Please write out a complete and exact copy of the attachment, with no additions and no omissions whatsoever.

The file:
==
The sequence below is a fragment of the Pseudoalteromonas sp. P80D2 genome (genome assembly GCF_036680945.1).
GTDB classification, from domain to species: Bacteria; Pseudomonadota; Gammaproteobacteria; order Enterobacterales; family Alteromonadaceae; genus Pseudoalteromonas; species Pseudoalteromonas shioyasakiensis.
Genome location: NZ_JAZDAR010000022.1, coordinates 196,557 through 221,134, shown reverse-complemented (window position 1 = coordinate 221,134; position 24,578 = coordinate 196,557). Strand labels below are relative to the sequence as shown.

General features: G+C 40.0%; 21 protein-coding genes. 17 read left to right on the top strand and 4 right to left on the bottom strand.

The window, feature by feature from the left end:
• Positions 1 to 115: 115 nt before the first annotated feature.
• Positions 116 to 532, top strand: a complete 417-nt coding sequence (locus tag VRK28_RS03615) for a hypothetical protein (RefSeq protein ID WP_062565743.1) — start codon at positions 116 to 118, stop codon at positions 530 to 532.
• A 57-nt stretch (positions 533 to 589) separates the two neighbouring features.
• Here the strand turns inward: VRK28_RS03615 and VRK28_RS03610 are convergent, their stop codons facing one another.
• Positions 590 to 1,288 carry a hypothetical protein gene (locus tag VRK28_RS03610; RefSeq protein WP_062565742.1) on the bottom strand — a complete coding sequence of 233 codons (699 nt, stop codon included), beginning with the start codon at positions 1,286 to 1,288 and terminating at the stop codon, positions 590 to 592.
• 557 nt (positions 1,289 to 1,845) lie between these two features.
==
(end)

The sequence below is a fragment of the Pseudoalteromonas sp. P80D2 genome (genome assembly GCF_036680945.1).
GTDB classification, from domain to species: Bacteria; Pseudomonadota; Gammaproteobacteria; order Enterobacterales; family Alteromonadaceae; genus Pseudoalteromonas; species Pseudoalteromonas shioyasakiensis.
Genome location: NZ_JAZDAR010000022.1, coordinates 196,557 through 221,134, shown reverse-complemented (window position 1 = coordinate 221,134; position 24,578 = coordinate 196,557). Strand labels below are relative to the sequence as shown.

General features: G+C 40.0%; 21 protein-coding genes. 17 read left to right on the top strand and 4 right to left on the bottom strand.

The window, feature by feature from the left end:
• Positions 1 to 115: 115 nt before the first annotated feature.
• Positions 116 to 532, top strand: a complete 417-nt coding sequence (locus tag VRK28_RS03615) for a hypothetical protein (RefSeq protein ID WP_062565743.1) — start codon at positions 116 to 118, stop codon at positions 530 to 532.
• A 57-nt stretch (positions 533 to 589) separates the two neighbouring features.
• Here the strand turns inward: VRK28_RS03615 and VRK28_RS03610 are convergent, their stop codons facing one another.
• Positions 590 to 1,288 carry a hypothetical protein gene (locus tag VRK28_RS03610; RefSeq protein WP_062565742.1) on the bottom strand — a complete coding sequence of 233 codons (699 nt, stop codon included), beginning with the start codon at positions 1,286 to 1,288 and terminating at the stop codon, positions 590 to 592.
• 557 nt (positions 1,289 to 1,845) lie between these two features.